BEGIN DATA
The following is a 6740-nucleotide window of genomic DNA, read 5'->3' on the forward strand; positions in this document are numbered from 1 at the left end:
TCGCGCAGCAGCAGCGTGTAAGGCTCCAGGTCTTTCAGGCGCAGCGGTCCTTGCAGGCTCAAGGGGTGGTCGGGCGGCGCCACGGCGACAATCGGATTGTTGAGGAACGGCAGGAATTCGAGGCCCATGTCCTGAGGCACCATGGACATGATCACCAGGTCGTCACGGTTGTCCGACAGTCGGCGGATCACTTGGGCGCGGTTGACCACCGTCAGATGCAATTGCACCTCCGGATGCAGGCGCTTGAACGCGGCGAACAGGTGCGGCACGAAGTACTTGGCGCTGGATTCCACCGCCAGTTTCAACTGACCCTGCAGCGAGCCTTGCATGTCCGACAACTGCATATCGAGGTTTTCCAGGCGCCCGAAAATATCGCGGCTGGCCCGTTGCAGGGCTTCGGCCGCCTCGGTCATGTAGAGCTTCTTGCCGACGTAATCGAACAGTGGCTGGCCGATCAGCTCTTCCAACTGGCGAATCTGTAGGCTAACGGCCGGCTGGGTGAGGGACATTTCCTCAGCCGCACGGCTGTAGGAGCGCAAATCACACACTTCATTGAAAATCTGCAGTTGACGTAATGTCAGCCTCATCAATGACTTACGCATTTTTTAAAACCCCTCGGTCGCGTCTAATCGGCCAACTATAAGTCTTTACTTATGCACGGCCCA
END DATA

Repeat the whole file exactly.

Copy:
The following is a 6740-nucleotide window of genomic DNA, read 5'->3' on the forward strand; positions in this document are numbered from 1 at the left end:
TCGCGCAGCAGCAGCGTGTAAGGCTCCAGGTCTTTCAGGCGCAGCGGTCCTTGCAGGCTCAAGGGGTGGTCGGGCGGCGCCACGGCGACAATCGGATTGTTGAGGAACGGCAGGAATTCGAGGCCCATGTCCTGAGGCACCATGGACATGATCACCAGGTCGTCACGGTTGTCCGACAGTCGGCGGATCACTTGGGCGCGGTTGACCACCGTCAGATGCAATTGCACCTCCGGATGCAGGCGCTTGAACGCGGCGAACAGGTGCGGCACGAAGTACTTGGCGCTGGATTCCACCGCCAGTTTCAACTGACCCTGCAGCGAGCCTTGCATGTCCGACAACTGCATATCGAGGTTTTCCAGGCGCCCGAAAATATCGCGGCTGGCCCGTTGCAGGGCTTCGGCCGCCTCGGTCATGTAGAGCTTCTTGCCGACGTAATCGAACAGTGGCTGGCCGATCAGCTCTTCCAACTGGCGAATCTGTAGGCTAACGGCCGGCTGGGTGAGGGACATTTCCTCAGCCGCACGGCTGTAGGAGCGCAAATCACACACTTCATTGAAAATCTGCAGTTGACGTAATGTCAGCCTCATCAATGACTTACGCATTTTTTAAAACCCCTCGGTCGCGTCTAATCGGCCAACTATAAGTCTTTACTTATGCACGGCCCA